Thursday, November 7, by Timothy McKeever
On October 23, the SEC issued long-awaited proposed rules for Title III of the JOBS Act, taking a big first step towards allowing crowdfunding from non-accredited individual investors for the first time. Crowdfunding allows companies to raise capital by attracting individuals to invest in the company through online “funding portals.” The new Title III rules offer the greatest benefit to smaller private companies, which, for the first time, will be able to seek investment from individual investors without facing the costs and difficulties of taking the company public.
Lifting prior restrictions could spur a wave of new investment and economic growth
The Jumpstart Our Business Startups Act (JOBS Act) was passed on April 5, 2012, and aimed to ease restrictions on the solicitation of funding and investment for small businesses by permitting, among other things, crowdfunding from individual investors. This new crowdfunding policy first took shape on September 23, when the SEC issued rules implementing Title II of the Act, which lifted portions of the prior prohibition on public solicitation of fundraising efforts to allow companies to more freely advertise an offering to attract investment. However, Title II only allows actual investment from “accredited investors”—those with “net worth . . . greater than $1 million (excluding a primary residence) or whose individual income exceeded $200,000 ($300,000 for couples) for the past two years with the expectation for that level of income to continue in the current year.” Today, there are only approximately 8 million accredited investors in the US, and very few of them actually participate in crowdfunding. While still significant progress for businesses seeking investment, the Title II rules still exclude the large class of non-accredited individuals.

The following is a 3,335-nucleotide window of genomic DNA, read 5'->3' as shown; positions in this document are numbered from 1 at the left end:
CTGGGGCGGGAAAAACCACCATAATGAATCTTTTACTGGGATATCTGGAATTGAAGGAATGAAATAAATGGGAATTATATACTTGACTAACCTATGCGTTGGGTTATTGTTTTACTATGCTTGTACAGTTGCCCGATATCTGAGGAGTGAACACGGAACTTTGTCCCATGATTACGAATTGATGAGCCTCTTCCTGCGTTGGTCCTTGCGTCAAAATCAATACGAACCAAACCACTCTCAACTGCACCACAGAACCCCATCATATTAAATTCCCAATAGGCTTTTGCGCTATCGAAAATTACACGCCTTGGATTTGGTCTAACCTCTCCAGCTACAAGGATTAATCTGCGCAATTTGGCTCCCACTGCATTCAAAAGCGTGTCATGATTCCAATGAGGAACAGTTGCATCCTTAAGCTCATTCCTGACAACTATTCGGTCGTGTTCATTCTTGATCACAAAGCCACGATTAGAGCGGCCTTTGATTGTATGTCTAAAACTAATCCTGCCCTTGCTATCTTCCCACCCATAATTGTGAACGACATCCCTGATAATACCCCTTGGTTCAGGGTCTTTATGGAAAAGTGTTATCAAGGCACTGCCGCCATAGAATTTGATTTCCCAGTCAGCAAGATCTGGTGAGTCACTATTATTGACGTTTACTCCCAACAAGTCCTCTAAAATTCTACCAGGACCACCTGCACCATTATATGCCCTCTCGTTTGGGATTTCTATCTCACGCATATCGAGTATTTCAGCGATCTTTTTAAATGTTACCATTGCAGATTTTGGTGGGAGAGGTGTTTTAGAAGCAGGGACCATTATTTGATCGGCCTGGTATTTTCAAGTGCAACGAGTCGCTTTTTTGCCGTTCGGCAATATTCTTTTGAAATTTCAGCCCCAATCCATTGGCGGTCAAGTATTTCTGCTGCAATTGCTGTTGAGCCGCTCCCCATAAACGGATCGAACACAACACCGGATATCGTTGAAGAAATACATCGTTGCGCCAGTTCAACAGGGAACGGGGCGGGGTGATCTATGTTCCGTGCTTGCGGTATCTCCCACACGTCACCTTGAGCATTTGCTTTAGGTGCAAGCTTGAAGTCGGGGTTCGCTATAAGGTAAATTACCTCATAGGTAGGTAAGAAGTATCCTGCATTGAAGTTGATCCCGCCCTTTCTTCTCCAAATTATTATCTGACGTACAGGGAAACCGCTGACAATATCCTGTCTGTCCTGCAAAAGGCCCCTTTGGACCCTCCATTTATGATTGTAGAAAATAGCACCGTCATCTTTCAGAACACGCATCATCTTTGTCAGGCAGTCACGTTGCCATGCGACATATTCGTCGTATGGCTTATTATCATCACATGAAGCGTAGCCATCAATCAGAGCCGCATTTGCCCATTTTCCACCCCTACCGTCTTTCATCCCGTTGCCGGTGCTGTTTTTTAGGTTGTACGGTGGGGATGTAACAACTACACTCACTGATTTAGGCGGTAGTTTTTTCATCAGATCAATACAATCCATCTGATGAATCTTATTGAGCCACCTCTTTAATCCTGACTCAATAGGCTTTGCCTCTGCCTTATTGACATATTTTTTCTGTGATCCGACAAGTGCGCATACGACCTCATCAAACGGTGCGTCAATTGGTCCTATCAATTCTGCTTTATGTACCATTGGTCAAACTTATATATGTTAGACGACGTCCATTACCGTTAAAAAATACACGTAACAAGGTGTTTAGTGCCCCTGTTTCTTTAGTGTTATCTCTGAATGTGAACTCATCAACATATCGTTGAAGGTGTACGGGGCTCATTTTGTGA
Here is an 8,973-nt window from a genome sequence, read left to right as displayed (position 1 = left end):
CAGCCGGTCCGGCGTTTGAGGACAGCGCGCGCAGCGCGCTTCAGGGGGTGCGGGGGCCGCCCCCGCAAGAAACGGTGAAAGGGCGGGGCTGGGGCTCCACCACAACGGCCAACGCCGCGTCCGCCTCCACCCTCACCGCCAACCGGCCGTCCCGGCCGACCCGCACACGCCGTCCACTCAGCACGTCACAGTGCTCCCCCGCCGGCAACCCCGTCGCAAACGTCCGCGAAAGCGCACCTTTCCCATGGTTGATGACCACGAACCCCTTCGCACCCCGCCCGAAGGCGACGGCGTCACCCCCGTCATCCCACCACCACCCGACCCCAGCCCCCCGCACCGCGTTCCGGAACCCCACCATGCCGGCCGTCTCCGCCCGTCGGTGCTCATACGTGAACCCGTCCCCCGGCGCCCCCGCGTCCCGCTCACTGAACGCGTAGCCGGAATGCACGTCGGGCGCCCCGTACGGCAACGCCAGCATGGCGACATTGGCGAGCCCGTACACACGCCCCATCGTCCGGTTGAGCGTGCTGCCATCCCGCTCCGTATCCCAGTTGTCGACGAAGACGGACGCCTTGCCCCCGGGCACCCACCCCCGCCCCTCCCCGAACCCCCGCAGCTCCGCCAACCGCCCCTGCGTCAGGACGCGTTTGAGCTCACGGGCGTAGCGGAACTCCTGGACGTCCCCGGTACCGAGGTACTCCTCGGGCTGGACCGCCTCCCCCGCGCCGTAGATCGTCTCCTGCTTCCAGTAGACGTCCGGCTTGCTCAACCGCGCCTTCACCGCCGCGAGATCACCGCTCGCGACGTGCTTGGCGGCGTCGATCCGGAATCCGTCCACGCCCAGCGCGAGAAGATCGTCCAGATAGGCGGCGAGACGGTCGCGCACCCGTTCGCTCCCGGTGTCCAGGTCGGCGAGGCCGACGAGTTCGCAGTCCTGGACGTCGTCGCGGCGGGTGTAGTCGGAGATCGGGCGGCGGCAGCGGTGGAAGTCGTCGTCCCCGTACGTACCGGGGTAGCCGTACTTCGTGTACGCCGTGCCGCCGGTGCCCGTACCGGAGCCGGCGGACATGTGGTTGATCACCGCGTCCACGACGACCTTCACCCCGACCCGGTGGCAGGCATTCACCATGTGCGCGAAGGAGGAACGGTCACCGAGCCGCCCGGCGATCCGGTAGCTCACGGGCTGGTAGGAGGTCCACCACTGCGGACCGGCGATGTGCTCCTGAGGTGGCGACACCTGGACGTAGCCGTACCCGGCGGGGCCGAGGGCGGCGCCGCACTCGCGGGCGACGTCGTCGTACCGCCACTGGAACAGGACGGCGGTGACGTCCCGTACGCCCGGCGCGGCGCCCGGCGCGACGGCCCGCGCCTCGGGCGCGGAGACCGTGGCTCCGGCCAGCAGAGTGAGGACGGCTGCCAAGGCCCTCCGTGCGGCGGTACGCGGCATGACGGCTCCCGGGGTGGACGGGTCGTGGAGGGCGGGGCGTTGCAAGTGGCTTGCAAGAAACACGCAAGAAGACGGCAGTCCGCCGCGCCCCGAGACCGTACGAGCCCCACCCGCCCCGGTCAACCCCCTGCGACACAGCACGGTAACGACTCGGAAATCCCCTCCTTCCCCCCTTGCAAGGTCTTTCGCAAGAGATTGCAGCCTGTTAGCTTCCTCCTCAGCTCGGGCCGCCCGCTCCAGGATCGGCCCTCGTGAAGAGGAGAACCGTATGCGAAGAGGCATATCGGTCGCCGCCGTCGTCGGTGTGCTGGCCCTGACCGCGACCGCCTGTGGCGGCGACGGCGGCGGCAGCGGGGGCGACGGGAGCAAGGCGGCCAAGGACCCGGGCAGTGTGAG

The Title III proposed rules offer the chance to open the floodgates of crowdfunding investment by permitting non-accredited individuals to participate. Lifting the prior restrictions essentially creates an entirely new class of investors, which some estimate could generate $300 billion or more in new investment capital. However, the current provisions, totaling more than 500 pages, stop short of permitting unrestricted individual investment. The proposed rules still impose limits on investment by non-accredited individuals in an effort to shield investor risk. Among those proposed restrictions, individual investors making less than $100,000 per year will only be allowed to invest up to $2,000 or 5% of their annual income, and individuals making more than $100,000 per year will only be able to invest a maximum of 10% of their annual income. The rules also require investors to hold any security purchased under Title III for at least one year before being allowed to sell. The proposed rules also cap the amount that companies can raise through Title III crowdfunding at $1,000,000 each year, and require companies to make additional disclosures in order to participate.
Crowdfunding has emerged as one of the more compelling and innovative new ways for business ventures to raise capital outside of traditional funding avenues. Title III, once implemented, has the potential to transform the venture capital industry by greatly expanding the pool of potential investors. Of course, the law is not without its critics. Some criticize the possible risks that investing in young companies could pose to unsophisticated investors, while others see the rules as paternalistically restrictive. However, few debate the potential economic impact of allowing companies to access and harness the value of this population of newly eligible investors.
The new rules are currently open for comment until February 3, 2014. After the comment period closes, the SEC will review the comments and vote on final rules. Final rules could come as early as the Spring of 2014, but, if the past is any indication, eager investors should not hold their breath.